Mauricio Pochettino’s future remains up in the air. What this Tottenham boss needs is some sage advice…
Tottenham Hotspur v Bayern Munich, Tuesday 1 October, 7pm, BT Sport 1 HD (CH 527)
Who’d be a football manager? One minute you’re the toast of the town, the next you’re clinging to your job with chewed fingernails. Isn’t that right, Mauricio Pochettino?
The Argentine has helped transformed Tottenham Hotspur from entertaining also-rans to a club challenging for the biggest honours, but could it all be about to go belly up? Rumours about his impending departure persist following an underwhelming start to the season, while his own vague words on the situation have left people, well, stumped.
And Poch’s job isn’t about to get any easier. Up next for Spurs in the UEFA Champions League is a home clash with Group B rivals Bayern Munich, which you can watch live and exclusive on BT Sport. Lose this encounter to the Bavarians and the next sound he’ll hear could be chairman Daniel Levy sharpening his axe.
With the pressure mounting, what’s a world-class manager to do? Listening to a sports psychologist might help. Dr Victor Thompson, who’s been helping athletes and teams reach their full potential for 15 years, has five top tips on how the Tottenham manager can keep a level head on the path to potential glory…
1. Don’t be a dictator
“There’s only so much you can do, and much that you can’t do or influence. Place your energy into what gives your team the best return. Think about what you can do to help your team’s performance. Allow people to play their role too. Delegate. Encourage. Provide clarity of purpose to others. Having clear plans and ownership over these helps to give confidence. If you are confident, you aren’t stressed, as these are opposite states.”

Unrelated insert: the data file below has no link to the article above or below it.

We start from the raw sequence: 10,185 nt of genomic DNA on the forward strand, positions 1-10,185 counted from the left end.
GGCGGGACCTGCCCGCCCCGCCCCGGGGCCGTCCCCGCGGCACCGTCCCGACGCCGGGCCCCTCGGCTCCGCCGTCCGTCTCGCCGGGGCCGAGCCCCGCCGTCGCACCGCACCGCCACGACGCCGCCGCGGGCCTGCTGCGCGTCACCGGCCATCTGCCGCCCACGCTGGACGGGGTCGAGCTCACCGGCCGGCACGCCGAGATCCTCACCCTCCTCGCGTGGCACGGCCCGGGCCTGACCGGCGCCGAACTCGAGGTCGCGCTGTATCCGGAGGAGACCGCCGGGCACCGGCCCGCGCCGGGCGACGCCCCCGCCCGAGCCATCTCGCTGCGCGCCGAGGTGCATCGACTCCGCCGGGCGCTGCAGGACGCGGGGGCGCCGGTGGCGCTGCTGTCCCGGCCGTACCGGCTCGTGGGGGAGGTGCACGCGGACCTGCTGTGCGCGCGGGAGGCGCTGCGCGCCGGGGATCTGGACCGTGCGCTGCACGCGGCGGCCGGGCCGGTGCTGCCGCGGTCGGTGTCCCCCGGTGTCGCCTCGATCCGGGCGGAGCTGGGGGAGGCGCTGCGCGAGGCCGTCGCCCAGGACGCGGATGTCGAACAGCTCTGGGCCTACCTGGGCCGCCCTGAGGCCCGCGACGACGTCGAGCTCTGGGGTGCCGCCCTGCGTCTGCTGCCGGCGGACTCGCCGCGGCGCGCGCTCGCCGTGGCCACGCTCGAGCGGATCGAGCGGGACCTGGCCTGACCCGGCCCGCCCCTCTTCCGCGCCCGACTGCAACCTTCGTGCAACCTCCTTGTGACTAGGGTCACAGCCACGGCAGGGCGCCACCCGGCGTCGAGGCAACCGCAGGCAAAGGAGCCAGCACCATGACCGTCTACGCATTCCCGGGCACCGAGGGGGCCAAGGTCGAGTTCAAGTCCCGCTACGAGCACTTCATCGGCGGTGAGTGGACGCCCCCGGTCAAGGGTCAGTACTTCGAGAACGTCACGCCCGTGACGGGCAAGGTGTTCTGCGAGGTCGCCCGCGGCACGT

“When stressed, we often breathe in a more shallow and rapid manner. To help reduce stress and physiological arousal, breathe slower. Focus on your breathing. As you slow it, it will become deeper naturally. As you focus on your breathing, less of your mind’s attention is available to spin-out on whatever disaster it wants to worry you about. Your thinking becomes clearer, calmer, more helpful too.”
3. Do your homework
“However the game goes (a win, a draw, a loss, a great game, a shocker, or somewhere in-between) conduct a review of what went on, try to extract learning points, then make a decision to move on from it.”
4. Stop thinking you’re top dog
“You are not alone, not solely responsible. There is a team of players and support staff, including assistant managers and coaches, so know that you are not the only determinant of performance or solely responsible for what happens. Others must shoulder some of the responsibility for what happens too.”
5. Learn to chillax
“Find time away from the game, the venue, the players and staff. Find time doing non-football stuff, whether this is time spent with family, friends (but no football talk!), going for a walk, a run… it doesn’t matter what, just something to get your mind off the job and onto something else. This will help you settle and be more able to be a manager when it is time to do that job.”
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